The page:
Transfer and International Admissions
Transfer students and international students will have varying requirements depending upon their prior educational background. Students who intend to transfer from another college or university must have a minimum GPA of 2.00 in at least 24 hours of transferable credit.
Students applying to the graduate programs should consult the individual department to which they are applying. General requirements include a bachelor’s degree with a GPA of 2.5 along with GRE, GMAT, or other appropriate standardized test scores. The graduate application deadline varies by department, but students are advised to apply as soon as possible.
Students who seek financial aid to help pay for their tuition, fees, and college-related expenses will need to complete the Free Application for Federal Student Aid (FAFSA).
Many aid options are offered to eligible students, including Pell Grants, Supplemental Educational Opportunity Grants, Perkins Loans, William D. Ford Loans, and Federal Work Study programs. There are also aid programs unique to the state, including the Advantage Missouri Program and the Missouri College Guarantee Program. Work-study programs are also available based on need. Special financial aid programs for minority or non-traditional students include the Missouri Minority Teach Education Scholarship.
Financial aid recipients must have a high school diploma or GED, be enrolled as a degree-seeking student, and make satisfactory academic programs.
Graduate students may qualify for aid in the form of teaching or research assistantships, including a stipend and a tuition waiver. There are also several small scholarships specifically for graduate students in particular programs.
Student Financial Aid Details
Students may live on-campus in traditional dormitories as well as Living-Learning environments, which are focused on specific areas of academic interest and intended to immerse students in their field of study.
The school offers more than 150 student organizations including academic and honor societies, fraternities and sororities, sports clubs, and religious and service groups. Broadway productions and nationally known comedians and musical acts are common on-campus attractions.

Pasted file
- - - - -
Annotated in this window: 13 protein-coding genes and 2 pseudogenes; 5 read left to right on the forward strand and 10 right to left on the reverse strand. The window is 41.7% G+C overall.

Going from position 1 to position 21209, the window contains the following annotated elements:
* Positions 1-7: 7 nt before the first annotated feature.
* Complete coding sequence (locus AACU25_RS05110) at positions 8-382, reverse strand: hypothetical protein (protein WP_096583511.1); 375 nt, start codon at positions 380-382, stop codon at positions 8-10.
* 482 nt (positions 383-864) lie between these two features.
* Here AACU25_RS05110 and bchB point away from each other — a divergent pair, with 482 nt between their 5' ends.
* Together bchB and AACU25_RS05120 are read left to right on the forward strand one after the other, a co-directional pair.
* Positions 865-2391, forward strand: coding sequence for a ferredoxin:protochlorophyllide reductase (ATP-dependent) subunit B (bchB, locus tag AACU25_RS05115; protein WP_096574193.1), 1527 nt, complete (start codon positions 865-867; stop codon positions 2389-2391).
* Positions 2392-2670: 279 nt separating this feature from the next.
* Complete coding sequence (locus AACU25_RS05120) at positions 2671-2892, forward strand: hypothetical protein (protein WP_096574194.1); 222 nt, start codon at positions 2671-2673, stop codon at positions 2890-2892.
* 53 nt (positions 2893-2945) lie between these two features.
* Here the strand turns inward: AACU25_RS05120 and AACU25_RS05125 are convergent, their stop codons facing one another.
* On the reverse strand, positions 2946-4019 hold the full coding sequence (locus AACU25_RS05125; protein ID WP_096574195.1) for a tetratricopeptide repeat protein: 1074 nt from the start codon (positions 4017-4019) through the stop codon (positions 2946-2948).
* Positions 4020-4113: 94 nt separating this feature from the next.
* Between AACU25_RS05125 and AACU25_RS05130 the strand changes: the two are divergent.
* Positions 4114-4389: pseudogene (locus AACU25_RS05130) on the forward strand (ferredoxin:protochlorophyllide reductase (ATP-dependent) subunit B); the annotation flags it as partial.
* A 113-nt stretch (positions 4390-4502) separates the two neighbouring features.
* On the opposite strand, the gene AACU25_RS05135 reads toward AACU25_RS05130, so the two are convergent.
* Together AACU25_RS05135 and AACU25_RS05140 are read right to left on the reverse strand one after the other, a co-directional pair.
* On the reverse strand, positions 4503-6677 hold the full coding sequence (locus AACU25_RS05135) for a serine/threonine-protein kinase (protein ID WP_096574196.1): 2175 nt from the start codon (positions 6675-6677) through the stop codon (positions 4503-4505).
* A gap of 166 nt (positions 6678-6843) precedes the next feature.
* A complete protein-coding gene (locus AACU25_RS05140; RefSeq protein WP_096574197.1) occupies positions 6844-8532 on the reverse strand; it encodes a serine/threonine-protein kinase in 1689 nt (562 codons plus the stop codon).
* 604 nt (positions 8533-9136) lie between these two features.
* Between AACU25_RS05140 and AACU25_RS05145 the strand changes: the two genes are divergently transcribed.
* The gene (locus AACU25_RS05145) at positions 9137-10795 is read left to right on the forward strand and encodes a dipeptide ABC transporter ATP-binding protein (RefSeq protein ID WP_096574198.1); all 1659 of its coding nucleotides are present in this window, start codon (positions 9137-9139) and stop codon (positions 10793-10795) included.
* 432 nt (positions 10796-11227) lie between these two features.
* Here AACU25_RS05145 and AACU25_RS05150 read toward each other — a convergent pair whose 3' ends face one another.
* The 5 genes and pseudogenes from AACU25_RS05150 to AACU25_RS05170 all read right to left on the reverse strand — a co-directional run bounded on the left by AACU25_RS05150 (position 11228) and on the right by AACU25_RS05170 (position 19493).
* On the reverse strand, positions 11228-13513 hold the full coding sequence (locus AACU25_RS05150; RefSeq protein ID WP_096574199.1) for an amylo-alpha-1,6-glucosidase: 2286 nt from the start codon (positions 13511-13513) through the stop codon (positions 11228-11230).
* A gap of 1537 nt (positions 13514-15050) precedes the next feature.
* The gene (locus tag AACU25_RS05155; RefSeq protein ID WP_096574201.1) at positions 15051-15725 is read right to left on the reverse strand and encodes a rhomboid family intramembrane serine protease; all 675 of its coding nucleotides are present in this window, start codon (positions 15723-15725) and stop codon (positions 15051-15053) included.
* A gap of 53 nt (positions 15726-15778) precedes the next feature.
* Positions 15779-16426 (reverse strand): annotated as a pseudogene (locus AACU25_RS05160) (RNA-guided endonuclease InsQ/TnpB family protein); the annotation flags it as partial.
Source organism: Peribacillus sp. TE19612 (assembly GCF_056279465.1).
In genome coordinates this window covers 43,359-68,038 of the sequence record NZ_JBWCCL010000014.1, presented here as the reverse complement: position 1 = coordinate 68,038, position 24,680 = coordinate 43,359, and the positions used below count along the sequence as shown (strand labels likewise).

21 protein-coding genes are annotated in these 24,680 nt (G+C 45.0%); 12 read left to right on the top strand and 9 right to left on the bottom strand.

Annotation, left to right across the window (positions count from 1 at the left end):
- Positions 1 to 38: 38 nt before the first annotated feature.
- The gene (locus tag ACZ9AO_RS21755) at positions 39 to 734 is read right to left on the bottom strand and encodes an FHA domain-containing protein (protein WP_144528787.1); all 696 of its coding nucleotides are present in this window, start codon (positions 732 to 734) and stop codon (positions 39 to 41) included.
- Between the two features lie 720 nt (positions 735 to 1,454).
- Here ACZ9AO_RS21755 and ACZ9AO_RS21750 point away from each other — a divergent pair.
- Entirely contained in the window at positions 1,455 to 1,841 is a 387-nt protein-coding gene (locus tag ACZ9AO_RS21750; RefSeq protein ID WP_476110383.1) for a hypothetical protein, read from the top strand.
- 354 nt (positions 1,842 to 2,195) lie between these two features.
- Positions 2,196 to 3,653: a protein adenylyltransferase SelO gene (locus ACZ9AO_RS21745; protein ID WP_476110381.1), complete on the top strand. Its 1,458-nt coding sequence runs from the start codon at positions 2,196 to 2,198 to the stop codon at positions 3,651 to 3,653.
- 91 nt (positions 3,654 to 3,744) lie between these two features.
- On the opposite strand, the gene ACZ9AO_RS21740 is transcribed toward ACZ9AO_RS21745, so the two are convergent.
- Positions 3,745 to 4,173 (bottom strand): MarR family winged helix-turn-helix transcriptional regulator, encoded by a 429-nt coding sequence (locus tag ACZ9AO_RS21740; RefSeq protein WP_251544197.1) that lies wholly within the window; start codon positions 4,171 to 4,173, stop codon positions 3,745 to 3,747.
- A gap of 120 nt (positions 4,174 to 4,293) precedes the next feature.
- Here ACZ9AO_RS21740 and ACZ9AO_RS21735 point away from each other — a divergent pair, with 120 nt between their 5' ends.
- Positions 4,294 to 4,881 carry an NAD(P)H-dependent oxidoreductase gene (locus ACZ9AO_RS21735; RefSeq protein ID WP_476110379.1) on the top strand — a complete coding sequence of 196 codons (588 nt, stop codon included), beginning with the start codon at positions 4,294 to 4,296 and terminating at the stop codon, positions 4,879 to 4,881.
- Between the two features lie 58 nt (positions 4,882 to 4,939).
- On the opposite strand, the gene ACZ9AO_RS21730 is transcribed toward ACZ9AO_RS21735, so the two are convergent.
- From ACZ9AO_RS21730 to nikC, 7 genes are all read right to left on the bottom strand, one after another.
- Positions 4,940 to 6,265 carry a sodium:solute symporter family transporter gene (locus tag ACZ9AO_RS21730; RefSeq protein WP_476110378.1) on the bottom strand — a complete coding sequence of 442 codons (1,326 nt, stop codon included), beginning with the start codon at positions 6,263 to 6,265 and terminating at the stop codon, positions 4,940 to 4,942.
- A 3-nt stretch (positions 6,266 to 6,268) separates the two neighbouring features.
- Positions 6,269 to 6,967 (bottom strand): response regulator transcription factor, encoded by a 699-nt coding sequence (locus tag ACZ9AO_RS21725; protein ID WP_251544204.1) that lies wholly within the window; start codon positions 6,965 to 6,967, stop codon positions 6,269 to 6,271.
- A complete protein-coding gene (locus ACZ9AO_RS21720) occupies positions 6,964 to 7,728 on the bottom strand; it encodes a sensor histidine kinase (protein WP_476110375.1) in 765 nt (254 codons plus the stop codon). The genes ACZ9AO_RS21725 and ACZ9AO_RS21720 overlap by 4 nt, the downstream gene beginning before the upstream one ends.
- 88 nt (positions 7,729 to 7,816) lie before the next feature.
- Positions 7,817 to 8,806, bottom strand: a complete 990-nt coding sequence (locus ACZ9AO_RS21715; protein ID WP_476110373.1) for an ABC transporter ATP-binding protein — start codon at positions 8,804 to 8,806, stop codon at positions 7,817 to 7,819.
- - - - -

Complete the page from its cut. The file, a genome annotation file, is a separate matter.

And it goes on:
Media produced by students include the magazine Heartland View, a weekly newspaper, and a yearbook. Students can also be involved with the campus radio station. There is a recreation center and students can participate in intramural sports.
Student Enrollment Demographics
Student Graduation Demographics
The Northwest Missouri Bearcats compete in the Mid-America Intercollegiate Athletics Association of the NCAA. Intercollegiate teams include baseball, cross country, football, soccer, softball, tennis, track & field, volleyball, and men’s and women’s basketball.
Since 1980, the Bearcat Hall of Fame has inducted individuals whose collegiate and professional athletic achievements make them stand out among all former Bearcat student athletes. Entire teams have also been recognized in the Hall of Fame, including the 1996 Bearcat football team (inducted in 2003).
Among the championships and awards that the Bearcats have received are numerous All-Conference awards for individual athletes, national tournament play in women’s tennis and outdoor track & field, and conference tournament play in baseball and softball.
Athletic facilities include a football stadium and track, an aquatic center, tennis courts, gymnasium, and baseball and softball fields.
The Bell of 1948 is rung on campus to signify athletic victories, the passing of a student or other university member, or any other significant or memorable event that is to be recognized by the entire campus community. One of those events is the annual Walkout Day, which is held on the Friday before Homecoming each year. On Walkout Day, students leave classes early and have a massive celebration downtown. Another celebration is Family Day, when faculty and administrators get to meet with parents and other family of their students.
Melissa Rhone earned her Bachelor of Music in Education from the University of Tampa. She resides in the Tampa Bay area and enjoys writing about college, pop culture, and epilepsy awareness.